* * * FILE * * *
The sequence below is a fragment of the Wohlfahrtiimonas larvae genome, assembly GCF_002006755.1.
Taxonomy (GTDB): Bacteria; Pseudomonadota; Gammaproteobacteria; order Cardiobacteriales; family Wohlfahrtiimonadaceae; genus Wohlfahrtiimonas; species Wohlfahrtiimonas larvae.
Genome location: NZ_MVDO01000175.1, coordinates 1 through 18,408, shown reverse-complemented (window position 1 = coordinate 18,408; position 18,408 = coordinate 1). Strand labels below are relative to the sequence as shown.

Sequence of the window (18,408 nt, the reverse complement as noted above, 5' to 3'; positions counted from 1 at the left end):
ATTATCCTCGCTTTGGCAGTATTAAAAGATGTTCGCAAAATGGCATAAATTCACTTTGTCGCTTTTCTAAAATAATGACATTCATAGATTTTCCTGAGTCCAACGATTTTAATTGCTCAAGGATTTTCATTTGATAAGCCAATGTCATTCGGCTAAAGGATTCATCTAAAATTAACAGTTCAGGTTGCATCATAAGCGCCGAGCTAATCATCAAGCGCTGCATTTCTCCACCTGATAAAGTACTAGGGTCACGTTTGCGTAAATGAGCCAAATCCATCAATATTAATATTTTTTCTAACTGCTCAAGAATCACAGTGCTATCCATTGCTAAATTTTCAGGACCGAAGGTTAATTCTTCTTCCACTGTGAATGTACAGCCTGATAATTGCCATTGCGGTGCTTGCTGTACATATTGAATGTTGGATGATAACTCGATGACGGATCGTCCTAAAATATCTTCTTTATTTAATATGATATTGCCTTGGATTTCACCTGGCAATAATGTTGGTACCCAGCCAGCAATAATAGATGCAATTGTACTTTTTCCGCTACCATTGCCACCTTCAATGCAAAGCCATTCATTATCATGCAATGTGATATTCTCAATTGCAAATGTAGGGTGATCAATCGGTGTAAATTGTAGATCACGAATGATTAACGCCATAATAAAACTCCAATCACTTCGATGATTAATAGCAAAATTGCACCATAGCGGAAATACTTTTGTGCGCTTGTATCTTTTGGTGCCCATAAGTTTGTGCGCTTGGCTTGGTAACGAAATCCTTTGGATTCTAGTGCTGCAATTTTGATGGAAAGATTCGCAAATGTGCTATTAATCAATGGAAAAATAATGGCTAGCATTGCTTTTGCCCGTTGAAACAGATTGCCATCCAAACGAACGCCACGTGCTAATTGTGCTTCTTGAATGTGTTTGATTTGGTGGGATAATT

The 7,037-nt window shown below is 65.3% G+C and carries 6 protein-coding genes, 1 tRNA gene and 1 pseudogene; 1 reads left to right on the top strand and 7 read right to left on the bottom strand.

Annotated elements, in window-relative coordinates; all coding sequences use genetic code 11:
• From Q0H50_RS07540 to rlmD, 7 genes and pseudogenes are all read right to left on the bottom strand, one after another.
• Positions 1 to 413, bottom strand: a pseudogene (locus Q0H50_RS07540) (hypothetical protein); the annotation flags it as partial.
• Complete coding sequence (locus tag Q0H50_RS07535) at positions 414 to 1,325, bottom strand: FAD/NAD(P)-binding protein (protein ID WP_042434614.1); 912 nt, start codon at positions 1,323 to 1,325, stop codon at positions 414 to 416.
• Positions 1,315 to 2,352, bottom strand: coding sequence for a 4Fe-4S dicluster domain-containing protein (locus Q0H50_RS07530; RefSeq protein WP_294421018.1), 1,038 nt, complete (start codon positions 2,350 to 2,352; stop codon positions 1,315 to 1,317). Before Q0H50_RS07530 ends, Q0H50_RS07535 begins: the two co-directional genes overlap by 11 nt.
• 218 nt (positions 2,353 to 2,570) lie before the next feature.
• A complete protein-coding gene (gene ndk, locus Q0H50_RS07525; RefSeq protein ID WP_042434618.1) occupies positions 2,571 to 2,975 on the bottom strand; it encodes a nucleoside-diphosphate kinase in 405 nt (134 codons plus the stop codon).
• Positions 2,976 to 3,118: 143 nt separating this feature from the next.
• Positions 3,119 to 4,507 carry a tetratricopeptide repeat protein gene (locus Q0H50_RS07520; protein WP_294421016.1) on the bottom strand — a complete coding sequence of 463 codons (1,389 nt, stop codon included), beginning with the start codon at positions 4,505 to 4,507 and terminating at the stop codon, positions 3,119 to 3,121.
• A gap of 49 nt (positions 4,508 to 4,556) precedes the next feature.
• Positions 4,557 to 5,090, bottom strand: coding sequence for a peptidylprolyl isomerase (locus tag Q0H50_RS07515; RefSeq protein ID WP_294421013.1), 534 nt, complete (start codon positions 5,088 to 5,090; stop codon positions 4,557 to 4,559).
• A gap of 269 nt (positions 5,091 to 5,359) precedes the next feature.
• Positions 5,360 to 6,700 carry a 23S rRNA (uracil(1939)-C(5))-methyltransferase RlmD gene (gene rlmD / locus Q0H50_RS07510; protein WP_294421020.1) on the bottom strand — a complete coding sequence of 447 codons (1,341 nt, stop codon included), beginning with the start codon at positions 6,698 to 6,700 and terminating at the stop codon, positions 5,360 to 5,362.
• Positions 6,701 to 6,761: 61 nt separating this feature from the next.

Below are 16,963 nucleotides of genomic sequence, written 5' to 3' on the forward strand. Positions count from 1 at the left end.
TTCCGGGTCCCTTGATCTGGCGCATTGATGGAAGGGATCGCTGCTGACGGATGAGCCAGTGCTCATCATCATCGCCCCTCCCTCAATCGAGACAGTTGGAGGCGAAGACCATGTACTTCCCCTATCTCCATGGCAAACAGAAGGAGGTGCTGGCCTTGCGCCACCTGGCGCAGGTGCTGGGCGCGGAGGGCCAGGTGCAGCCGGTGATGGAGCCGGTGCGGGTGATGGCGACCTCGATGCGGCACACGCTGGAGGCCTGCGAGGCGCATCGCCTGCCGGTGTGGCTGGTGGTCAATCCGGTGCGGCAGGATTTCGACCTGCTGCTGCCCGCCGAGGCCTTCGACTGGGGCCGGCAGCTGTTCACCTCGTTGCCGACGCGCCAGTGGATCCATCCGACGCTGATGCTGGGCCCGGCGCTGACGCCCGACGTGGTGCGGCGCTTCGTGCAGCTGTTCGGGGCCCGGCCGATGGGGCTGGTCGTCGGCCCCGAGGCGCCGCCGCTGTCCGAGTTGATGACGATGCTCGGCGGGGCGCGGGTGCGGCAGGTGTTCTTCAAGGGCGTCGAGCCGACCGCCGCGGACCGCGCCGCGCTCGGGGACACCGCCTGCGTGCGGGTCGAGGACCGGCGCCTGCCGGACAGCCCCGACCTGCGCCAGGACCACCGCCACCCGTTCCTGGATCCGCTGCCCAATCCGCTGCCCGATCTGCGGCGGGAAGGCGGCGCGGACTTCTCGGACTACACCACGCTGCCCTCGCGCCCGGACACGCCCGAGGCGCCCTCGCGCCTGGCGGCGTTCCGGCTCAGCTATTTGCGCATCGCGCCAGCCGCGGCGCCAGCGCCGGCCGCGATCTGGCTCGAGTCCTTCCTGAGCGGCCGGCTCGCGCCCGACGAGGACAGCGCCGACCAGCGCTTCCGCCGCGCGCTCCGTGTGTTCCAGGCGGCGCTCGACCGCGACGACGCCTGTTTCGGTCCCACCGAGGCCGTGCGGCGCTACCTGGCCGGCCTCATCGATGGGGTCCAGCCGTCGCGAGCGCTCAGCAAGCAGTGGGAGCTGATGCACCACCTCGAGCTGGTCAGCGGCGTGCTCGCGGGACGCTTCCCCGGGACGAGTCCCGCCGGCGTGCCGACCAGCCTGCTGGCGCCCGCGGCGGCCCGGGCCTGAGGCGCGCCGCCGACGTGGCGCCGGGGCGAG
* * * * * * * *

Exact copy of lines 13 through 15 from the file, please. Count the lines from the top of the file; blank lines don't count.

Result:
• A complete protein-coding gene (gene ndk, locus Q0H50_RS07525; RefSeq protein ID WP_042434618.1) occupies positions 2,571 to 2,975 on the bottom strand; it encodes a nucleoside-diphosphate kinase in 405 nt (134 codons plus the stop codon).
• Positions 2,976 to 3,118: 143 nt separating this feature from the next.
• Positions 3,119 to 4,507 carry a tetratricopeptide repeat protein gene (locus Q0H50_RS07520; protein WP_294421016.1) on the bottom strand — a complete coding sequence of 463 codons (1,389 nt, stop codon included), beginning with the start codon at positions 4,505 to 4,507 and terminating at the stop codon, positions 3,119 to 3,121.